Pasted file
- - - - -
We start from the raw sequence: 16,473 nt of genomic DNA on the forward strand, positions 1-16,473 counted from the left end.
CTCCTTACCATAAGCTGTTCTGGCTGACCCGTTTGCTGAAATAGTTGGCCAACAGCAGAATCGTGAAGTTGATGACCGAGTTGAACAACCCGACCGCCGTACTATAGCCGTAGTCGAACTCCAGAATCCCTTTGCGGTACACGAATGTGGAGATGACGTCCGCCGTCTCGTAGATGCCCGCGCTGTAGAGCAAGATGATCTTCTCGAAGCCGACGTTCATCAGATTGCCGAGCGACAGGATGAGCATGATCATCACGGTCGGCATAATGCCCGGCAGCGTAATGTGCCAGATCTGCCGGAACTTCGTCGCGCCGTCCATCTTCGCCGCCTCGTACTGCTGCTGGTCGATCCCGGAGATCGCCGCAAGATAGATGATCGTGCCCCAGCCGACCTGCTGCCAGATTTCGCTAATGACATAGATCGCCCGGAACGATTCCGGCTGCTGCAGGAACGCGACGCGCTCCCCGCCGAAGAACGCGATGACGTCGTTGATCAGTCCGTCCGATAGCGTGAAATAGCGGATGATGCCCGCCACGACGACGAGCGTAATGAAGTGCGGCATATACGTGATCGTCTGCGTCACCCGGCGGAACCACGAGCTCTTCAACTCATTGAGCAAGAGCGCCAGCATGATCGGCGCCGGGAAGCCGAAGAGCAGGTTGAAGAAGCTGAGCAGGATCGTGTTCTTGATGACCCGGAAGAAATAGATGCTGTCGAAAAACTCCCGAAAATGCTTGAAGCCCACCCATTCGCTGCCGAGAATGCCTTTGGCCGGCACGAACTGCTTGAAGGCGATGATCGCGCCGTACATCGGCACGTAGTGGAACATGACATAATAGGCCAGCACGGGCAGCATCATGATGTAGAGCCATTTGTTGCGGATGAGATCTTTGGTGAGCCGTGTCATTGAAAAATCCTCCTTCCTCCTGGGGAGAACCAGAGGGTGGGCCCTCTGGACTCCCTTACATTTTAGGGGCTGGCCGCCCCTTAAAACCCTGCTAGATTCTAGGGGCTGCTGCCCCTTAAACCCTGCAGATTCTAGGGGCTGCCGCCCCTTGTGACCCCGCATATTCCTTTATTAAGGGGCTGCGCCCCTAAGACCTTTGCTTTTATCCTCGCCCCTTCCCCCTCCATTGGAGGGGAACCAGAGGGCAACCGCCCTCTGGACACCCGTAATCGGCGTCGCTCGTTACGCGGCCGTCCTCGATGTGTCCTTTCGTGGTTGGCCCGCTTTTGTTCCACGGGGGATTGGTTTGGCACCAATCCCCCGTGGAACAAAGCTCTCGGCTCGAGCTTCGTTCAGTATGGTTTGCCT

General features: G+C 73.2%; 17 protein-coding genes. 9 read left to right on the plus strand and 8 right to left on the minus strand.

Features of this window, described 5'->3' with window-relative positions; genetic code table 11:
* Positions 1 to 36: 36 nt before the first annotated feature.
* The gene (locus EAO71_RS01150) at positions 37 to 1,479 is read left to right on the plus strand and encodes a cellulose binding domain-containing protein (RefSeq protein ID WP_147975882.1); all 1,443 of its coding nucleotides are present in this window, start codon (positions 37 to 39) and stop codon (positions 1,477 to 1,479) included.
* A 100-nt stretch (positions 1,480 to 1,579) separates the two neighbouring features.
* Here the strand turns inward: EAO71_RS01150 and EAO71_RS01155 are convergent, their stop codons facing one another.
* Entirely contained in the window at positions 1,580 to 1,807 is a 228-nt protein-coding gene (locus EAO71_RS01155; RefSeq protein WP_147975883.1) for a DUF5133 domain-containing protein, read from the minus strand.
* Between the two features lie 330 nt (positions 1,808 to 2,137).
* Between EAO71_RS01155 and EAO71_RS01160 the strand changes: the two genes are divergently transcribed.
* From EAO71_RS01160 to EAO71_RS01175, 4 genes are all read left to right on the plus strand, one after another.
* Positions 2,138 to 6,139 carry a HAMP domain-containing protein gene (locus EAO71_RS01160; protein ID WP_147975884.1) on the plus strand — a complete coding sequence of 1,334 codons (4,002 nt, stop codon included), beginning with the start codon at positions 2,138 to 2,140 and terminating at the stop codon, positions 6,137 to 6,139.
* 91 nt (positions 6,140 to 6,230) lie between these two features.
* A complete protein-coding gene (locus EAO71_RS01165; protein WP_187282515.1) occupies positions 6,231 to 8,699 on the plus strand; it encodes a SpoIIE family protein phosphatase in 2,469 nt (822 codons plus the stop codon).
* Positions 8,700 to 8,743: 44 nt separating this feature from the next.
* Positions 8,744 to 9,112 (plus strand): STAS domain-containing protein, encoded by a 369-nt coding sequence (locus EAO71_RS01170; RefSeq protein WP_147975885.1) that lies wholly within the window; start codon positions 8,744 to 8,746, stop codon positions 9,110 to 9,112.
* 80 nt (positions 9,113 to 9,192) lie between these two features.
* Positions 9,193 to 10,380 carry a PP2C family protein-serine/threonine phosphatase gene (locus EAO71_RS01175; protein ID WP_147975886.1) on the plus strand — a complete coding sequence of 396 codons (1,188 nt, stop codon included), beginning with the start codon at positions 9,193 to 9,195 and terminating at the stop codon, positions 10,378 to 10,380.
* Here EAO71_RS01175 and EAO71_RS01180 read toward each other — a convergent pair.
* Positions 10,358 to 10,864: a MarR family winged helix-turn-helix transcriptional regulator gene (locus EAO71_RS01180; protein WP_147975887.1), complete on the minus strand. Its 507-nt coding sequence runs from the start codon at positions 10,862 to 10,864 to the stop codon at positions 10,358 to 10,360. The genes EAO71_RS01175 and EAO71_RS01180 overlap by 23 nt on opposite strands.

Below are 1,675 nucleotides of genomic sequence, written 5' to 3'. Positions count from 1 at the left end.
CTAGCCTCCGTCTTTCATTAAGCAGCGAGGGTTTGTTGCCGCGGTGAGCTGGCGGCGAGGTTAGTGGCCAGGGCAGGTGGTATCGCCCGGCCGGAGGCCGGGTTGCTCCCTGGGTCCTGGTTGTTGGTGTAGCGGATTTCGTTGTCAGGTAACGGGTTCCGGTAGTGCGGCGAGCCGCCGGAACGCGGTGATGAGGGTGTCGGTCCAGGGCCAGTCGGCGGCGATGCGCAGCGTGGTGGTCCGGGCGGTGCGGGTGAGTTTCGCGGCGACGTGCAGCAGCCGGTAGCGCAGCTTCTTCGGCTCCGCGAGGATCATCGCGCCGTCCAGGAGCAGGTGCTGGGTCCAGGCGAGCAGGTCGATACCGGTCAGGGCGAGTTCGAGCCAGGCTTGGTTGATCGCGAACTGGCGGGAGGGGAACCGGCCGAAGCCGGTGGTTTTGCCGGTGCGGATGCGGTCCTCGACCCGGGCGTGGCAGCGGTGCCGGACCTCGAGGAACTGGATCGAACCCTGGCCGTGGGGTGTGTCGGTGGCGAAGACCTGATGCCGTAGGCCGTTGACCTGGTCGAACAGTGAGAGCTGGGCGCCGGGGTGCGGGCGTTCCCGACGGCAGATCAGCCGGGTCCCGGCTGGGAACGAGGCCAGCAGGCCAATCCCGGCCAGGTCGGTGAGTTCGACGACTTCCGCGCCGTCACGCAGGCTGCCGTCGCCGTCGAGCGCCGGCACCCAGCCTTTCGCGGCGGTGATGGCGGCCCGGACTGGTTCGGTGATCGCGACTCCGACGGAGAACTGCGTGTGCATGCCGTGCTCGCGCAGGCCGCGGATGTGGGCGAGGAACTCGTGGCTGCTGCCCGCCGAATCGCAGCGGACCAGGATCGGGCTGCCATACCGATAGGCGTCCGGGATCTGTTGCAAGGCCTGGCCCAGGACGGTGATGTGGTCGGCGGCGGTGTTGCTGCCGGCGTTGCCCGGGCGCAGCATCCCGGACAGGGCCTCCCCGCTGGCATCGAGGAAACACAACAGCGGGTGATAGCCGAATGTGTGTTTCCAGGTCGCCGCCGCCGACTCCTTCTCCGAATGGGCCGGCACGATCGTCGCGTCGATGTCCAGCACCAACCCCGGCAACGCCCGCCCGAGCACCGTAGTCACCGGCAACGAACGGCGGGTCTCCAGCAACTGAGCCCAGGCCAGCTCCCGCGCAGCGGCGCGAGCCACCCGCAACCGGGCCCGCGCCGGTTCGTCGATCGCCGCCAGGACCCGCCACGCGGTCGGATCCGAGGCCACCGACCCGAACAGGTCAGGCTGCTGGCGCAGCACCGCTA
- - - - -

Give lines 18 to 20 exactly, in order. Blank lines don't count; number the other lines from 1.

* 80 nt (positions 9,113 to 9,192) lie between these two features.
* Positions 9,193 to 10,380 carry a PP2C family protein-serine/threonine phosphatase gene (locus EAO71_RS01175; protein ID WP_147975886.1) on the plus strand — a complete coding sequence of 396 codons (1,188 nt, stop codon included), beginning with the start codon at positions 9,193 to 9,195 and terminating at the stop codon, positions 10,378 to 10,380.
* Here EAO71_RS01175 and EAO71_RS01180 read toward each other — a convergent pair.